In the squat, I set the pins an inch or two below my descent turnaround point; in the bench press, I set the pins slightly below where the barbell impacts the torso. If I miss a squat, I ride the bar down to the pins and crawl out; if I miss a bench, I ride the weight down to my chest, deflate and wiggle out from underneath.
While my hardcore setup is ideal for a garage, a basement or even a ground-floor room in a single-family detached home (though I wouldn’t be doing any deadlifts.) My current setup would be a little too much for an apartment dweller or someone on an upper floor of a building.
I love my ultra-simplistic home gym and use it all the time. I can use it anytime I want, when I want – with no compromise in workout quality – no holding back for a lack of spotters. I don’t have to get in a car and drive anywhere. I don’t have to interact with other humans. I can get centered and focused without interruption or distraction. I like the Zen of home-alone training. I like that ability to have a sudden urge to train and be able to scratch that itch without having to change and drive to a public facility.
I listen to music when I train. I use it as an attention-focusing device. I need total focus when I am tying into limit-exceeding top sets. When training at home, there is no danger of distraction.
I would give home gym training a second look. The investment is minimum and crude tools, barbells, dumbbells, power racks, last forever. Those that are serious can obtain serious results without ever leaving the property. When you finally burn out training at commercial facilities, consider creating a serious home gym. Home gym training engenders highly focused training that uses real methods and real tools to obtain real results.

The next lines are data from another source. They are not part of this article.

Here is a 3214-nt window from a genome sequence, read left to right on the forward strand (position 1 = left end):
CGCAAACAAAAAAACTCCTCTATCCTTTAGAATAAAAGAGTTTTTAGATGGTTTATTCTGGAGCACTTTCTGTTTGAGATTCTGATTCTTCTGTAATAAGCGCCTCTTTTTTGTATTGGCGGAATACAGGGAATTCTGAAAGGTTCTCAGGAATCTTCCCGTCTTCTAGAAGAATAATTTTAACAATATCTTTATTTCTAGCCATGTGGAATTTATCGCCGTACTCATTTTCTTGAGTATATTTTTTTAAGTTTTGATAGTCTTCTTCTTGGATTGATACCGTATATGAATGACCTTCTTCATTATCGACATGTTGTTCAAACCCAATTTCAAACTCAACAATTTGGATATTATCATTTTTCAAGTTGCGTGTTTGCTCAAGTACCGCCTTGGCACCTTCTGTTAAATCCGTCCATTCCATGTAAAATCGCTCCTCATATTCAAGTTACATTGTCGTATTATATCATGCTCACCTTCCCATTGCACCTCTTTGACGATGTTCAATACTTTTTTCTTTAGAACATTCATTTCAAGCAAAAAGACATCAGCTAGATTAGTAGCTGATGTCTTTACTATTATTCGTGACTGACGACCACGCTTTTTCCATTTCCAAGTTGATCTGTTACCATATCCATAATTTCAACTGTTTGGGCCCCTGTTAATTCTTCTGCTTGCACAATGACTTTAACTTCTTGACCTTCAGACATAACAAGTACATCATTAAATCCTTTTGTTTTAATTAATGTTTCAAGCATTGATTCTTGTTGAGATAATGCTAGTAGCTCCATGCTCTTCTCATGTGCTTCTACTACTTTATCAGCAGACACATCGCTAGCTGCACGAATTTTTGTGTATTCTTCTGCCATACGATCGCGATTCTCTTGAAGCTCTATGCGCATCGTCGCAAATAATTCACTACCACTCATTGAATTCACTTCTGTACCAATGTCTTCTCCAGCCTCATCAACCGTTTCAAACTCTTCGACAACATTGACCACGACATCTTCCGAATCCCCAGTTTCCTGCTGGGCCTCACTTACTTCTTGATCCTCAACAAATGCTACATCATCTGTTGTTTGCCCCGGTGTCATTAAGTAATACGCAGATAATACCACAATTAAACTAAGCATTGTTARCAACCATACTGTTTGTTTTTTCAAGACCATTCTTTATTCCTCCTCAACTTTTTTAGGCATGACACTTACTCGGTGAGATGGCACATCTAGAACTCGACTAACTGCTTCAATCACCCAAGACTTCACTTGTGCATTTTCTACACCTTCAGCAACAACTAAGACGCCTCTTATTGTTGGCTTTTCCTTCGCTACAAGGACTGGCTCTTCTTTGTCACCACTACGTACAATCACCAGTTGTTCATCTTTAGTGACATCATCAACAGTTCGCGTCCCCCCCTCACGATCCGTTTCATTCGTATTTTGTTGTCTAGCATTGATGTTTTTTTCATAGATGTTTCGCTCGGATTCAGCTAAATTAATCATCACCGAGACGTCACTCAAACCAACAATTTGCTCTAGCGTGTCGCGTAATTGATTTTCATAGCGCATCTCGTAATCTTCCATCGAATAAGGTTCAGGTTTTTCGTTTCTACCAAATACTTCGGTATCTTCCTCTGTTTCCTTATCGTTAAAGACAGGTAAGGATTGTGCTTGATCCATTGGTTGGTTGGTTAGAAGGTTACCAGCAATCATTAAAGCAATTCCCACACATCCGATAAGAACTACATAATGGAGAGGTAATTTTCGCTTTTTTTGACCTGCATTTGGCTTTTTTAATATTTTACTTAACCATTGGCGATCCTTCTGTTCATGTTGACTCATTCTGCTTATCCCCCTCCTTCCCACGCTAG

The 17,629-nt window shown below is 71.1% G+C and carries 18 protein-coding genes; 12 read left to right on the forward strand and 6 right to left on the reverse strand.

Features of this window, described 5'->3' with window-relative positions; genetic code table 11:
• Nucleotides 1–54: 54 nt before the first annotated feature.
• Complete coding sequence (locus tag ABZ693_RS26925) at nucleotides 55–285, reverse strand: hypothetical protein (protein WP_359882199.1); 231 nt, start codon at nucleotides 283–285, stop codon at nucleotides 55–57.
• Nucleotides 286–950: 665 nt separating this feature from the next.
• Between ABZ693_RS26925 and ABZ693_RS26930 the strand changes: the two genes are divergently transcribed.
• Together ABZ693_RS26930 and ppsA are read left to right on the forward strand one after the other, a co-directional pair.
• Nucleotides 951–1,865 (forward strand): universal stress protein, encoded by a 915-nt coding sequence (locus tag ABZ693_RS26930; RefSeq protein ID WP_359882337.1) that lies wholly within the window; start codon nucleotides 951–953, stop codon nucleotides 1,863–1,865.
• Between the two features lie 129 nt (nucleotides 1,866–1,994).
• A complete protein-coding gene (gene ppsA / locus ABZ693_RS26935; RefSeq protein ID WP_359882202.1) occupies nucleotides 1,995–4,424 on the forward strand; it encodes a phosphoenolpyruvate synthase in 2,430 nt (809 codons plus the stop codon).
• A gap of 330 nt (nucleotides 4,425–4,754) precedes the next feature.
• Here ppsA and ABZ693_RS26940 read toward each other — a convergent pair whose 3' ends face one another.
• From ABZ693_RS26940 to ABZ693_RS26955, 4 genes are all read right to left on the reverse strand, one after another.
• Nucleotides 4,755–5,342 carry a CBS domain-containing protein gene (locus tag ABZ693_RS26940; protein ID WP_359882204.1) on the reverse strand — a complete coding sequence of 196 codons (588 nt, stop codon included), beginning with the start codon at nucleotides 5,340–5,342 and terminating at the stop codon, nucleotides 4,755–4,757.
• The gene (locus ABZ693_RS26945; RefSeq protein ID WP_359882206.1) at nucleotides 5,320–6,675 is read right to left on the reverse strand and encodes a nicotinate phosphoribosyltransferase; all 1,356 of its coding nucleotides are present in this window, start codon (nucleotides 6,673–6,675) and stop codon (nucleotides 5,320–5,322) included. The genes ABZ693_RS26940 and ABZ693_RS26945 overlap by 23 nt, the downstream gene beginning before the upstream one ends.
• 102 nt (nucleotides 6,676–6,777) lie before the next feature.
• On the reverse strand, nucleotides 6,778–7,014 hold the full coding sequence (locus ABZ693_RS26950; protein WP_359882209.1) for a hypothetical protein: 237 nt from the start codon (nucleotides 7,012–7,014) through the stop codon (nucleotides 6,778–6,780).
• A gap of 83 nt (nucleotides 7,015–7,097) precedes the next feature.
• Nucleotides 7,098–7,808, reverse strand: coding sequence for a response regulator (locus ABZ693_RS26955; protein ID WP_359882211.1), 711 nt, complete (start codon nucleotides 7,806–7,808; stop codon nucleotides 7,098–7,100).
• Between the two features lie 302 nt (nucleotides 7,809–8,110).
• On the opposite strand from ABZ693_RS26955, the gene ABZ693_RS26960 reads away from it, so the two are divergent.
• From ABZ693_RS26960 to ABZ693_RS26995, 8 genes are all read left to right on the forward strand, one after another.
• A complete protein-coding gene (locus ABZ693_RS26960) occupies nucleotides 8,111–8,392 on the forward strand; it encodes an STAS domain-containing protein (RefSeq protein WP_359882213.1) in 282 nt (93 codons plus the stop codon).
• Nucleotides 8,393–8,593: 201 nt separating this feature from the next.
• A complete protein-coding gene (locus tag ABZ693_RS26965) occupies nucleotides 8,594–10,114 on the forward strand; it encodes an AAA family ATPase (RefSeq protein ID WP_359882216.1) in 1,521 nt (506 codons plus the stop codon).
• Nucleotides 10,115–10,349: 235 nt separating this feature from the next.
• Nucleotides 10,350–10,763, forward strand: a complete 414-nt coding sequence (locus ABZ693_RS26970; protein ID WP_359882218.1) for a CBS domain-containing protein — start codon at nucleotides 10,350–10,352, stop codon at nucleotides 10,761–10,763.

Shopping for home gym equipment? Consider IRON COMPANY for your next purchase!
About the Author
As an athlete Marty Gallagher is a national and world champion in Olympic lifting and powerlifting. He was a world champion team coach in 1991 and coached Black's Gym to five national team titles. He's also coached some of the strongest men on the planet including Kirk Karwoski when he completed his world record 1,003 lb. squat. Today he teaches the US Secret Service and Tier 1 Spec Ops on how to maximize their strength in minimal time. As a writer since 1978 he’s written for Powerlifting USA, Milo, Flex Magazine, Muscle & Fitness, Prime Fitness, Washington Post, Dragon Door and now IRON COMPANY. He’s also the author of multiple books including Purposeful Primitive, Strong Medicine, Ed Coan’s book “Coan, The Man, the Myth, the Method" and numerous others. Read the Marty Gallagher biography here.